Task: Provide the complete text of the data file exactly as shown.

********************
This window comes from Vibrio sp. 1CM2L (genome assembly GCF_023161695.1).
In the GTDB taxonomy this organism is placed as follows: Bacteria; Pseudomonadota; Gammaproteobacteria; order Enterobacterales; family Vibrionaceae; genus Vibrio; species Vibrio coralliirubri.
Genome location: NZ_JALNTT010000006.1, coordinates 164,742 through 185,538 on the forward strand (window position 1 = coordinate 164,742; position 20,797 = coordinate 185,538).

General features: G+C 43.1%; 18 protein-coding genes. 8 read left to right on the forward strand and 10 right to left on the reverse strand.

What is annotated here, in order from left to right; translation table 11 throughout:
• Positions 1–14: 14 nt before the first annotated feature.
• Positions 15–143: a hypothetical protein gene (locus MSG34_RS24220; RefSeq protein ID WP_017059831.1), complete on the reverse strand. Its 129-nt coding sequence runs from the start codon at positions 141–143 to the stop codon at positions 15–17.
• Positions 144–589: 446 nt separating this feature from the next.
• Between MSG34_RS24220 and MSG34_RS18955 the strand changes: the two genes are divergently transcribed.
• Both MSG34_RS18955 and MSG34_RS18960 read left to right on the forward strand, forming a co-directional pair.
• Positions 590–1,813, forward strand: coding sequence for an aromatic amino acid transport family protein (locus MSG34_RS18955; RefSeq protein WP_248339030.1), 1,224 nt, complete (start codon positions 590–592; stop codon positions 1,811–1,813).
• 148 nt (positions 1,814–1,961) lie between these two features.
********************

This window comes from Vibrio sp. 1CM2L (genome assembly GCF_023161695.1).
In the GTDB taxonomy this organism is placed as follows: Bacteria; Pseudomonadota; Gammaproteobacteria; order Enterobacterales; family Vibrionaceae; genus Vibrio; species Vibrio coralliirubri.
Genome location: NZ_JALNTT010000006.1, coordinates 164,742 through 185,538 on the forward strand (window position 1 = coordinate 164,742; position 20,797 = coordinate 185,538).

General features: G+C 43.1%; 18 protein-coding genes. 8 read left to right on the forward strand and 10 right to left on the reverse strand.

What is annotated here, in order from left to right; translation table 11 throughout:
• Positions 1–14: 14 nt before the first annotated feature.
• Positions 15–143: a hypothetical protein gene (locus MSG34_RS24220; RefSeq protein ID WP_017059831.1), complete on the reverse strand. Its 129-nt coding sequence runs from the start codon at positions 141–143 to the stop codon at positions 15–17.
• Positions 144–589: 446 nt separating this feature from the next.
• Between MSG34_RS24220 and MSG34_RS18955 the strand changes: the two genes are divergently transcribed.
• Both MSG34_RS18955 and MSG34_RS18960 read left to right on the forward strand, forming a co-directional pair.
• Positions 590–1,813, forward strand: coding sequence for an aromatic amino acid transport family protein (locus MSG34_RS18955; RefSeq protein WP_248339030.1), 1,224 nt, complete (start codon positions 590–592; stop codon positions 1,811–1,813).
• 148 nt (positions 1,814–1,961) lie between these two features.